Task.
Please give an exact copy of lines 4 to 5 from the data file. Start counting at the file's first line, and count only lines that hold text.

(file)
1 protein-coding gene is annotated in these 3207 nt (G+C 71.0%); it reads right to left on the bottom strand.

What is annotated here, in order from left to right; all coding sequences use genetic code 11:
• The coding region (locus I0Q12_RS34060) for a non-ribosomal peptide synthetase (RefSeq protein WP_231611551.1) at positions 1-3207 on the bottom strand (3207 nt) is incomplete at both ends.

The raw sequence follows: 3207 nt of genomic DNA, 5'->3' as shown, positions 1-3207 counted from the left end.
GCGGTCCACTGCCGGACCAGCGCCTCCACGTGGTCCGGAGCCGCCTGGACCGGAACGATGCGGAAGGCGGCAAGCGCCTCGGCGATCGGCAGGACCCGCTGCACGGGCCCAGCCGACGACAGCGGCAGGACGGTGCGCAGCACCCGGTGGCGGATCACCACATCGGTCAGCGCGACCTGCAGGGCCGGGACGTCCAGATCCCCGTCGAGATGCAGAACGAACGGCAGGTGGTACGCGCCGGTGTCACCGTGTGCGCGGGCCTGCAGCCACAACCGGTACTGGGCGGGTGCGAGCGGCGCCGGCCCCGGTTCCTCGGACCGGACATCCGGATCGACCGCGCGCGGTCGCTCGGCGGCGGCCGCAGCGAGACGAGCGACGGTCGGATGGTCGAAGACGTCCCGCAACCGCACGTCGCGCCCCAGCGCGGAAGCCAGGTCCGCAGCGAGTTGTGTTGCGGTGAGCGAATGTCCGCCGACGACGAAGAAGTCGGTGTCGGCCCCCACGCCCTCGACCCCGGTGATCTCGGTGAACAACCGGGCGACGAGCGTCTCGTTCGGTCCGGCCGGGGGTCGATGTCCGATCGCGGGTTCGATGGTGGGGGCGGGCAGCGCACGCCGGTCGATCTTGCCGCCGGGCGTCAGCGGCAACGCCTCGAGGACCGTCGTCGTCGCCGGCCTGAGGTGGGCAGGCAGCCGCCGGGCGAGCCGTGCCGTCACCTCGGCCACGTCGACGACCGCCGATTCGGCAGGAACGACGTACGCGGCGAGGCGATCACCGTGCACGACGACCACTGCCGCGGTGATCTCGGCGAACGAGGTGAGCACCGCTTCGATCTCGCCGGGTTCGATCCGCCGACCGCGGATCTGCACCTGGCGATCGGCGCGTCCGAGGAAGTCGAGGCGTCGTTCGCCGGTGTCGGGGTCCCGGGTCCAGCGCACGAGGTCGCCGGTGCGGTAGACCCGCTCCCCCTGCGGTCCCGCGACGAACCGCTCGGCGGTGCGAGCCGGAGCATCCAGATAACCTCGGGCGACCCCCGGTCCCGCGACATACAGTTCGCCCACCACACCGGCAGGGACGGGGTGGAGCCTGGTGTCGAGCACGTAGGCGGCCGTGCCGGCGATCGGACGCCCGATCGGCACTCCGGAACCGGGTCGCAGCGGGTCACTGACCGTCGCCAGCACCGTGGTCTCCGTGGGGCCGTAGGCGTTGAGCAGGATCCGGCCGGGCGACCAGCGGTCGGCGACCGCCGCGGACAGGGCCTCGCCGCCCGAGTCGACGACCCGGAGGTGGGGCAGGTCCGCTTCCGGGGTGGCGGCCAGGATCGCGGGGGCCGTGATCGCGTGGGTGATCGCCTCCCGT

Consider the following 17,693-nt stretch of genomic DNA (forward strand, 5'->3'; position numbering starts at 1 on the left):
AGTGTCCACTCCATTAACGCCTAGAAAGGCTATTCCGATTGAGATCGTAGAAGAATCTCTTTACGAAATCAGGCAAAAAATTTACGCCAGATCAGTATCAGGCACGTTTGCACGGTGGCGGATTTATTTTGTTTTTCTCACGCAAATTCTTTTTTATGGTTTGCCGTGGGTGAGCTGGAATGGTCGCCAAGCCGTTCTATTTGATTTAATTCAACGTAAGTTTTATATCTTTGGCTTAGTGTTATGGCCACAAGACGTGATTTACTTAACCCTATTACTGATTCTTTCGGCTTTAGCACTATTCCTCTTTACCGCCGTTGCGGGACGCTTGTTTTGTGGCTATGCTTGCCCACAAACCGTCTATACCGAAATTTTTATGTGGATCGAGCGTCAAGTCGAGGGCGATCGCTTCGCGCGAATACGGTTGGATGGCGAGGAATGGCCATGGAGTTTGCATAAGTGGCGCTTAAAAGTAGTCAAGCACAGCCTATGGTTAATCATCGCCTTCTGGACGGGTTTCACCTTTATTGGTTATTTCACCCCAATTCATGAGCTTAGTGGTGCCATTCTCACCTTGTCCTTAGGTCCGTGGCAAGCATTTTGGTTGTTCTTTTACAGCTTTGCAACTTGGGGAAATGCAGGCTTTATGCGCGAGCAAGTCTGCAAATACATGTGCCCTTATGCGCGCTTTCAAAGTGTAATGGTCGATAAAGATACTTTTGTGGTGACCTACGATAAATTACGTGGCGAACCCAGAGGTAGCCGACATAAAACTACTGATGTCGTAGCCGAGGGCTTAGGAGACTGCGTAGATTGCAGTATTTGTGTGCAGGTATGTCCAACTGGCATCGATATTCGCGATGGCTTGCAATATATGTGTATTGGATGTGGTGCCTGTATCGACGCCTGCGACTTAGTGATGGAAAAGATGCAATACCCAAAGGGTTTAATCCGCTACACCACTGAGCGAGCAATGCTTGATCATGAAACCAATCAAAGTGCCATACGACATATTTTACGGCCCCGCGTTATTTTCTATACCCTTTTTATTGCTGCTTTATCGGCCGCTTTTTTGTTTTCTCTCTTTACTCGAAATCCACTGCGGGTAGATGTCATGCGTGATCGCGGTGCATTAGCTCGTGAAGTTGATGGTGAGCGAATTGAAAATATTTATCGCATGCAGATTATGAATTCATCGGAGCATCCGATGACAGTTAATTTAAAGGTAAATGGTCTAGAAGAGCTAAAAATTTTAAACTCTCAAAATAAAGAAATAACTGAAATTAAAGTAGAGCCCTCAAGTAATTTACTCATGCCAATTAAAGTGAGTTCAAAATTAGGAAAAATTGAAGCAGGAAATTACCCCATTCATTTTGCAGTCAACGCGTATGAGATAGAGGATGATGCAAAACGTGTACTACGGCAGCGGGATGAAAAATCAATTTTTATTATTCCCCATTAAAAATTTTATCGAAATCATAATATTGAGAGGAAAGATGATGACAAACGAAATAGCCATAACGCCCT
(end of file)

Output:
The raw sequence follows: 3207 nt of genomic DNA, 5'->3' as shown, positions 1-3207 counted from the left end.
GCGGTCCACTGCCGGACCAGCGCCTCCACGTGGTCCGGAGCCGCCTGGACCGGAACGATGCGGAAGGCGGCAAGCGCCTCGGCGATCGGCAGGACCCGCTGCACGGGCCCAGCCGACGACAGCGGCAGGACGGTGCGCAGCACCCGGTGGCGGATCACCACATCGGTCAGCGCGACCTGCAGGGCCGGGACGTCCAGATCCCCGTCGAGATGCAGAACGAACGGCAGGTGGTACGCGCCGGTGTCACCGTGTGCGCGGGCCTGCAGCCACAACCGGTACTGGGCGGGTGCGAGCGGCGCCGGCCCCGGTTCCTCGGACCGGACATCCGGATCGACCGCGCGCGGTCGCTCGGCGGCGGCCGCAGCGAGACGAGCGACGGTCGGATGGTCGAAGACGTCCCGCAACCGCACGTCGCGCCCCAGCGCGGAAGCCAGGTCCGCAGCGAGTTGTGTTGCGGTGAGCGAATGTCCGCCGACGACGAAGAAGTCGGTGTCGGCCCCCACGCCCTCGACCCCGGTGATCTCGGTGAACAACCGGGCGACGAGCGTCTCGTTCGGTCCGGCCGGGGGTCGATGTCCGATCGCGGGTTCGATGGTGGGGGCGGGCAGCGCACGCCGGTCGATCTTGCCGCCGGGCGTCAGCGGCAACGCCTCGAGGACCGTCGTCGTCGCCGGCCTGAGGTGGGCAGGCAGCCGCCGGGCGAGCCGTGCCGTCACCTCGGCCACGTCGACGACCGCCGATTCGGCAGGAACGACGTACGCGGCGAGGCGATCACCGTGCACGACGACCACTGCCGCGGTGATCTCGGCGAACGAGGTGAGCACCGCTTCGATCTCGCCGGGTTCGATCCGCCGACCGCGGATCTGCACCTGGCGATCGGCGCGTCCGAGGAAGTCGAGGCGTCGTTCGCCGGTGTCGGGGTCCCGGGTCCAGCGCACGAGGTCGCCGGTGCGGTAGACCCGCTCCCCCTGCGGTCCCGCGACGAACCGCTCGGCGGTGCGAGCCGGAGCATCCAGATAACCTCGGGCGACCCCCGGTCCCGCGACATACAGTTCGCCCACCACACCGGCAGGGACGGGGTGGAGCCTGGTGTCGAGCACGTAGGCGGCCGTGCCGGCGATCGGACGCCCGATCGGCACTCCGGAACCGGGTCGCAGCGGGTCACTGACCGTCGCCAGCACCGTGGTCTCCGTGGGGCCGTAGGCGTTGAGCAGGATCCGGCCGGGCGACCAGCGGTCGGCGACCGCCGCGGACAGGGCCTCGCCGCCCGAGTCGACGACCCGGAGGTGGGGCAGGTCCGCTTCCGGGGTGGCGGCCAGGATCGCGGGGGCCGTGATCGCGTGGGTGATCGCCTCCCGT